Whenever he encountered people who were down on their luck, Philip Doran did his best to make their lives better—not just with money, but with his kind, mentoring character.

Doran, a lifelong Beverly resident, was a successful attorney, and he donated countless hours and funds to charities and non-profits.

Doran died on Sept. 18 at age 79, and his family and friends are grateful for the valuable life lessons he taught them.

“He always had a soft spot for the downtrodden or marginalized people of our world,” said his son, John. “He was always kind of looking out for the underdog at any point in his life.”

Doran was a lifelong member of Christ the King Roman Catholic Church. He attended Christ the King Elementary School, where he met his wife, Mary I. (Scanlan), in sixth grade.

As a partner at Balkin and Doran law firm, Doran thrived as a trial lawyer. He worked at the firm until age 65.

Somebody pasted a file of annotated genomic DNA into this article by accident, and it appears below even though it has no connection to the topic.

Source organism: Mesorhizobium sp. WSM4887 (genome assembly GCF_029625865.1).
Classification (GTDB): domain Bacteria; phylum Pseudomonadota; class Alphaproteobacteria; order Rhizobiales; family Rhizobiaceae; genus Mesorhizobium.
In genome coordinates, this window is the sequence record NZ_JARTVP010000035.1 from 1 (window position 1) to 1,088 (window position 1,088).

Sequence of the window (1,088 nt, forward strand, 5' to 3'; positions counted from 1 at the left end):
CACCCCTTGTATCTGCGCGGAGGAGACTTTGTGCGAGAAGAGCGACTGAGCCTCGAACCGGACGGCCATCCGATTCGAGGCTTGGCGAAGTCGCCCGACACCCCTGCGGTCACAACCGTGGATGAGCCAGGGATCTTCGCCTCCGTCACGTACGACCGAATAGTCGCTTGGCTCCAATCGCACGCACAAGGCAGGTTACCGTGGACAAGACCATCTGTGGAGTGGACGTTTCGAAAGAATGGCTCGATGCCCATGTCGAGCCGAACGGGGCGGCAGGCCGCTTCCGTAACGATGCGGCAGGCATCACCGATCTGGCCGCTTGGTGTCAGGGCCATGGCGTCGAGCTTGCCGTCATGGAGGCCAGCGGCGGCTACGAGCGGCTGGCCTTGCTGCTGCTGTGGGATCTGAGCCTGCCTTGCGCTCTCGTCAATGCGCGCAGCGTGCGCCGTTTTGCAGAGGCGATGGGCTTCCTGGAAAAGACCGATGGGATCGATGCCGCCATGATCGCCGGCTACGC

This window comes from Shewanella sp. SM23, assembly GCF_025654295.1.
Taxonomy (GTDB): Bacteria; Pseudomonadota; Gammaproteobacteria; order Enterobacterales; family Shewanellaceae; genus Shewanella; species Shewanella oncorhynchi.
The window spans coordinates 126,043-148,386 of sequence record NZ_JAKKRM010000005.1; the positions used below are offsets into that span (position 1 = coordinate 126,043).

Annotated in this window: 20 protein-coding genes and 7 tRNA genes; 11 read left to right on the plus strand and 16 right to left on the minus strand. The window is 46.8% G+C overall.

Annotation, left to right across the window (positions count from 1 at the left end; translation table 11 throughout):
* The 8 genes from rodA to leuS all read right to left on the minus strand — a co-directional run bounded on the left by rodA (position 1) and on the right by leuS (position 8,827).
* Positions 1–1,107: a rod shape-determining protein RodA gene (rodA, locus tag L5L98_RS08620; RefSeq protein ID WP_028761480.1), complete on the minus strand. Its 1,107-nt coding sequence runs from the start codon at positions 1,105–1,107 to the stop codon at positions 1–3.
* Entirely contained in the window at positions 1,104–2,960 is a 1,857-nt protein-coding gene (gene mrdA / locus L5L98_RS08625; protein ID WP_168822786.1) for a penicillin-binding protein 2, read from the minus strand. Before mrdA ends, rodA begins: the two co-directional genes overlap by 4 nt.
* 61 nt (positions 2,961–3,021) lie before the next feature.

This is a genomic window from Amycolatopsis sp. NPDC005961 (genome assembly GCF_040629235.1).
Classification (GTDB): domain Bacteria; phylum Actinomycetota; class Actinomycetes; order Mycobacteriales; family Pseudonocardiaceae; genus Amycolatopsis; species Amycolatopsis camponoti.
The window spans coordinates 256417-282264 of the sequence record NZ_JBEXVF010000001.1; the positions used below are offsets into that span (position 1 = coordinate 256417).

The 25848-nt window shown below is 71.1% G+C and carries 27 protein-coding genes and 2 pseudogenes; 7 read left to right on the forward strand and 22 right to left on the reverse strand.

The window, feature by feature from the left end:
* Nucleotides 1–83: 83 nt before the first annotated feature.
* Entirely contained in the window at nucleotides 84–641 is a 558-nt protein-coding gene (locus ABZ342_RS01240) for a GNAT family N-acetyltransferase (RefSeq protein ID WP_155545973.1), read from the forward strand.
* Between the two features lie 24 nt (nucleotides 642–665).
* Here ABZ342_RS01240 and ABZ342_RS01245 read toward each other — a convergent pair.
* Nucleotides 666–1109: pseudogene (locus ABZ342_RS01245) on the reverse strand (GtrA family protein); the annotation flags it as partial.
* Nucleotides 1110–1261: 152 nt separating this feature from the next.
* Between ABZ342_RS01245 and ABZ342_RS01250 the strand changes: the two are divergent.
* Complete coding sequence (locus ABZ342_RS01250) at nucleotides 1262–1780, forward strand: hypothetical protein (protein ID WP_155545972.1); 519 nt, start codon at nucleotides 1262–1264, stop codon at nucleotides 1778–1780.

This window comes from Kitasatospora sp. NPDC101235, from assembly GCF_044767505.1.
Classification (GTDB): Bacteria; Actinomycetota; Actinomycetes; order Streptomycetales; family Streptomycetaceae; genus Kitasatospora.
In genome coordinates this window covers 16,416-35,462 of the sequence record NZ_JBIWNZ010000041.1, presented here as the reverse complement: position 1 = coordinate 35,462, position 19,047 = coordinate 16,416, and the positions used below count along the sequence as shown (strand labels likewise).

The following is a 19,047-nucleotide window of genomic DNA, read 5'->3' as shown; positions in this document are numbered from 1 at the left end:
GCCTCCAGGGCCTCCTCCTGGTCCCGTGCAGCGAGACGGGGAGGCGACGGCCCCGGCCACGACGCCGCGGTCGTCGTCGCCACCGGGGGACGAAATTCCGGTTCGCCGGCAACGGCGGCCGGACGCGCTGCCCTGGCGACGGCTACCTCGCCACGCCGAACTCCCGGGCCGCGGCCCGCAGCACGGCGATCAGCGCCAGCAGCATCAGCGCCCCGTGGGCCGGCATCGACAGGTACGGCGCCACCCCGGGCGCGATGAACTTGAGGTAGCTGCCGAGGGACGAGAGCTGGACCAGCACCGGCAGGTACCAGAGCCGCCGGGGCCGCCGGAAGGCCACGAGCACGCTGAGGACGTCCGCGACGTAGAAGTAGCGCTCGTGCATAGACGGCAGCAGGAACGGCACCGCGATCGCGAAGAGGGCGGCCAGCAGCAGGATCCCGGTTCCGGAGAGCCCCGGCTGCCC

However, even while enjoying his career in law, Doran gave back to others in his spare time.

He worked with and volunteered at the Franciscan Outreach Shelter, the Society of St. Vincent de Paul, Precious Blood Ministry, Misericordia and at juvenile detention centers.

According to his daughter, Elizabeth Sheedy, Doran “didn’t just write a check” to organizations he helped; he worked one on one with beneficiaries.

Precious Blood Ministry, located in the Back of the Yards neighborhood, works with youths who are re-entering the community after incarceration or who are actively incarcerated.